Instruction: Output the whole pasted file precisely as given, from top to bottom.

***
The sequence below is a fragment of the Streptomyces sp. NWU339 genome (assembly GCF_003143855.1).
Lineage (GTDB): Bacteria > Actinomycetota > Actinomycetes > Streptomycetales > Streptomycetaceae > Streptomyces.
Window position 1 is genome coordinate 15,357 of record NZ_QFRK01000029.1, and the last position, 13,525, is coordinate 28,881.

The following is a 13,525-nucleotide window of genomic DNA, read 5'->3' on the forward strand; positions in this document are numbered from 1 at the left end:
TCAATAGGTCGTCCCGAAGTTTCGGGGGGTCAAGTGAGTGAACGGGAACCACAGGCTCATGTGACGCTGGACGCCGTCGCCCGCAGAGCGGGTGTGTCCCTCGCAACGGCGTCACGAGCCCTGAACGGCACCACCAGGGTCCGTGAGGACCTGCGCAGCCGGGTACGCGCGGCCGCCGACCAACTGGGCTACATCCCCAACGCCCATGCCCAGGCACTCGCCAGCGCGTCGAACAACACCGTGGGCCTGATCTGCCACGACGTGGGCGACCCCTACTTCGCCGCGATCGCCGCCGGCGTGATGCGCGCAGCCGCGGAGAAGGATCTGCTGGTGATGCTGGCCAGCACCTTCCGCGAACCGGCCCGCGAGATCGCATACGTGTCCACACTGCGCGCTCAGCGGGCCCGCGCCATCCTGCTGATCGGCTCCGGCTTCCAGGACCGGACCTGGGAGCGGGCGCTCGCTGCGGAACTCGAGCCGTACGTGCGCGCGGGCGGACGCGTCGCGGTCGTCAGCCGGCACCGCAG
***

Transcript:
The sequence below is a fragment of the Streptomyces sp. NWU339 genome (assembly GCF_003143855.1).
Lineage (GTDB): Bacteria > Actinomycetota > Actinomycetes > Streptomycetales > Streptomycetaceae > Streptomyces.
Window position 1 is genome coordinate 15,357 of record NZ_QFRK01000029.1, and the last position, 13,525, is coordinate 28,881.

The following is a 13,525-nucleotide window of genomic DNA, read 5'->3' on the forward strand; positions in this document are numbered from 1 at the left end:
TCAATAGGTCGTCCCGAAGTTTCGGGGGGTCAAGTGAGTGAACGGGAACCACAGGCTCATGTGACGCTGGACGCCGTCGCCCGCAGAGCGGGTGTGTCCCTCGCAACGGCGTCACGAGCCCTGAACGGCACCACCAGGGTCCGTGAGGACCTGCGCAGCCGGGTACGCGCGGCCGCCGACCAACTGGGCTACATCCCCAACGCCCATGCCCAGGCACTCGCCAGCGCGTCGAACAACACCGTGGGCCTGATCTGCCACGACGTGGGCGACCCCTACTTCGCCGCGATCGCCGCCGGCGTGATGCGCGCAGCCGCGGAGAAGGATCTGCTGGTGATGCTGGCCAGCACCTTCCGCGAACCGGCCCGCGAGATCGCATACGTGTCCACACTGCGCGCTCAGCGGGCCCGCGCCATCCTGCTGATCGGCTCCGGCTTCCAGGACCGGACCTGGGAGCGGGCGCTCGCTGCGGAACTCGAGCCGTACGTGCGCGCGGGCGGACGCGTCGCGGTCGTCAGCCGGCACCGCAG